Friday, January 23, 2009

Vampirella 43

A very memorable issue of Vampirella, as you'll soon find out. It is cover dated June 1975. The cover is by Ribas, which is the only work he ever provided for Warren. An interesting cover, but unfortunately a tad too dark. Vampirella is obviously in anguish, but its hard to tell what exactly is going on. Jose Gonzalez provides a one page intro from Vampi which features not only Vampi, but also Adam, Conrad, Pendragon, Tristan and The Conjuress.

First is "Vampirella", a rare Vampirella story which doesn't have a seperate title. Art is by Jose Gonzalez and story is by Bill Dubay. A very significant Vampirella story that sets the stage for many stories coming up over the next half a dozen issues or so. Vampirella and Pendragon return to America, only to immediately be apprehended by the police, then shot. Adam and Conrad believe that the shooting originates from Pendragon's daughter, and he is correct. Due to the death of her husband by Vampirella (see issue 24 and 25), she is seeking revenge by framing Vampi and killing those she cares about. Adam manages to help Vampirella escape from the hospital while she recovers, but Conrad is promptly shot himself when he goes to see Pendragon. For a series that usually was a complete waste of time, this is quite the good story, which is continued in the next issue.

Second is one of the best Warren stories ever, "The Wolves At Wars End". Art is by Luis Garcia (miscredited to Jose Garcia) and story is by Victor Mora (uncredited) and Budd Lewis. A shame that they screwed up the credits so bad on such a great story. I rank this story as my #3 Warren story of all time, the Warren Companion ranks it as the #2 Warren story of all time. On its own makes this issue worth owning. This story, along with four others printed by Warren in 1975 by Garcia and Mora were originally printed in Europe in the magazine Pilote (and perhaps other magazines?). Warren modified the artwork somewhat and translated/rewrote the stories, frequently missing Mora on the credits entirely. That gaffe aside, these were a tremendous benefit to Warren and marked some of the best stories printed that year. Anyway, on to the story. A soldier returns from the Crusades to find his hometown ravaged by the plague. Returning to his home, he finds it boarded up by a priest. His sister locked inside, the soldier breaks her out and attacks the priest, then flees. The priest, believing his sister to be a sorceress sends men after them. All that keeps the soldier going is his quest to find his lover Eleanor, who he has not seen in many years. He and his sister eventually come upon the castle where her family lived and he finds her alive, exactly as she was before. This is nothing more than a spell cast by his sister however, who actually is a sorceress. When their pursuers catch up to them and kill her, the spell fades, and our protagonist sees the truth, Eleanor's grave, as she too has died. Distraut, the soldier rides back off into the woods where the wolves of war that he has been imagining overcome him. Terrific, terrific story, and Garcia's artwork is absolutely tremendous. I'd rate it the best artwork to ever appear in a Warren magazine, but Garcia outdoes himself a couple of issues later with the story "Janis".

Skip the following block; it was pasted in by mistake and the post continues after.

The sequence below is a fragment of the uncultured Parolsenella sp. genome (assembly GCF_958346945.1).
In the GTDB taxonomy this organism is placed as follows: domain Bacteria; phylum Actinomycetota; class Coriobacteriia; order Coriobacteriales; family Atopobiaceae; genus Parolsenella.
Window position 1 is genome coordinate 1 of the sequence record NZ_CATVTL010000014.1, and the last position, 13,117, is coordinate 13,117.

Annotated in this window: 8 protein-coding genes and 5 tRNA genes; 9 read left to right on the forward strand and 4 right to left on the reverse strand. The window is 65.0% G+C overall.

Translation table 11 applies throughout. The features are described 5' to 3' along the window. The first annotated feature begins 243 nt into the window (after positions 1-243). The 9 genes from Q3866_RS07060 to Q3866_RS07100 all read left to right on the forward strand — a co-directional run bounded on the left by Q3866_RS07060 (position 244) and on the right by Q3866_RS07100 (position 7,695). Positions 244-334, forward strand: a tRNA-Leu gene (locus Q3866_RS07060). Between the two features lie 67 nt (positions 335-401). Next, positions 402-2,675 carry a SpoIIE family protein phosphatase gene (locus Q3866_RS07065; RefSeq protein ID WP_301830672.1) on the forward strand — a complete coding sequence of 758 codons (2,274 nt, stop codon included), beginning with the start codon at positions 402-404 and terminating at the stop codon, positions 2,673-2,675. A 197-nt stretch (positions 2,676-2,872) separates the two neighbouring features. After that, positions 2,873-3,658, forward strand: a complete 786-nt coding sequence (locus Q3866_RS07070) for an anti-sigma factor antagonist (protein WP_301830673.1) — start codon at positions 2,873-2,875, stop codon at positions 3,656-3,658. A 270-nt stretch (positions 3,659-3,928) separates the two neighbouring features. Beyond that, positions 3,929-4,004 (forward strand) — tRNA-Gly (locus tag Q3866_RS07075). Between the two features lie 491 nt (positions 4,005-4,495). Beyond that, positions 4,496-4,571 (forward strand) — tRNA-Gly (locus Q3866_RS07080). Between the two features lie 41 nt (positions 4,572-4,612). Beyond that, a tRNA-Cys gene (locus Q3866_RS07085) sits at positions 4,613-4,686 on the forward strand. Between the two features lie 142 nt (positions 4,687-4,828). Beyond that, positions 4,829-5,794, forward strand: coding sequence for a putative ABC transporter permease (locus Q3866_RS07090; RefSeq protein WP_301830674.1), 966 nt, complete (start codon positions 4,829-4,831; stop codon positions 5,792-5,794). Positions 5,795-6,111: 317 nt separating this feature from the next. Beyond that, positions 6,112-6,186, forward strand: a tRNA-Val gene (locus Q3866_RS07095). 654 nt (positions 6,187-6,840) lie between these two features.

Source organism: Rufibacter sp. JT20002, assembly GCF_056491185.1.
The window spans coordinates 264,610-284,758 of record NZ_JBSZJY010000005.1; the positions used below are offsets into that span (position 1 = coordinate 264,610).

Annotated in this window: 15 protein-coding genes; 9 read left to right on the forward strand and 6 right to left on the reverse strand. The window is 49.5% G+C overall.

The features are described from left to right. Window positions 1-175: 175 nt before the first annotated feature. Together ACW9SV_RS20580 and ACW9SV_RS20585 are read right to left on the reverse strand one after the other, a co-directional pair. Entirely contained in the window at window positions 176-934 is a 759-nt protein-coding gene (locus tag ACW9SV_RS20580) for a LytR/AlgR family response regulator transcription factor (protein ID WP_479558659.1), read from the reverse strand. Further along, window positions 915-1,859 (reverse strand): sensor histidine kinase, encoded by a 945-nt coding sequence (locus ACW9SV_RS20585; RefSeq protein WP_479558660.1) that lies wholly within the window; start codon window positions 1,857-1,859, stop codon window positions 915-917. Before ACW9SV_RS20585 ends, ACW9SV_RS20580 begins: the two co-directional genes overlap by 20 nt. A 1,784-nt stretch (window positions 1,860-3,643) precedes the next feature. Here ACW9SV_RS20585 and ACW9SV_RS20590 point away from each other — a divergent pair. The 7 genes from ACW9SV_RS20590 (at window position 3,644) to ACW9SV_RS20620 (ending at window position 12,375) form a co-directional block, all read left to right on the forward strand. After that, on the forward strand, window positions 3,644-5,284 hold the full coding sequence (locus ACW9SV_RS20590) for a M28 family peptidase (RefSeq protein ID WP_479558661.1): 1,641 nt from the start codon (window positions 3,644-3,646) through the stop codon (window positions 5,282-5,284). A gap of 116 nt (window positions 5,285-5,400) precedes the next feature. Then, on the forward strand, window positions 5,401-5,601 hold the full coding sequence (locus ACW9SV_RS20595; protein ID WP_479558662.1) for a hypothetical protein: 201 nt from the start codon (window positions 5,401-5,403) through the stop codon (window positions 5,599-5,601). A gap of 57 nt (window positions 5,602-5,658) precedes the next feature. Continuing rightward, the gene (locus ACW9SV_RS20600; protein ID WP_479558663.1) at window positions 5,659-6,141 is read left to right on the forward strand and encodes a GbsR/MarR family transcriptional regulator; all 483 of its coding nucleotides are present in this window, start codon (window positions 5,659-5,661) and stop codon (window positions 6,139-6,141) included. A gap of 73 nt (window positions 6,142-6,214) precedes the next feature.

Third is "The Easter Bunny Murders" by Ramon Torrents (art) and Gerry Boudreau (story). A rather odd concept in this story, featuring a were-bunny. Experiments involving animal blood are run on a former convict who escapes and uses heroin. When the heroin enters his system it causes a chain reaction that causes him to transform into a murderous bunny man! Has to been seen to be believed, believe me. In the end the police are able to find the bunny man and kill him.

Fourth is "Cult of the Dead" by Isidro Mones (art) and Gerry Boudreau (story). This story features a murder investigation where multiple people are discovered with their brains removed. Investigation reveals that years before a cult would eat the brains of others, thinking that they would gain the abilities of that person. It is happening in the modern day, led by a school professor who leads three of his students to eat the brains of a famous actor, artist and politician. The professor then kills them and eats all their brains, but is killed by the police immediately afterward.

Last is "The Last Testament of Angus Crow!" by Fernando Fernandez (story & art). A sore dissappointment for what would be Fernandez's last art job in Vampirella (he would write one more story which would appear in issue 57 and had 3 more stories which would appear in Eerie many years later, although all were reprints or unused inventory stories). Angus Crow of the story is a man who has been convinced throughout his entire life that aliens have been talking to him. He also becomes convinced that enemy soldiers faced during the war were aliens as well. Crow eventually ends up in a mental institution where he passes away. Doctors examining his death discover that he was actually half an alien himself. One of many Fernandez stories featuring aliens in some way, it is nice at the very least to know that he didn't bring the alien angle in out of nowhere on the last couple of pages, which he had done in multiple stories before. In any case though this is the weakest story from those Fernandez contributed to Vampirella in the mid 1970s.

The back cover previews multiple upcoming stories, including one titled "1842" which never ended up appearing.

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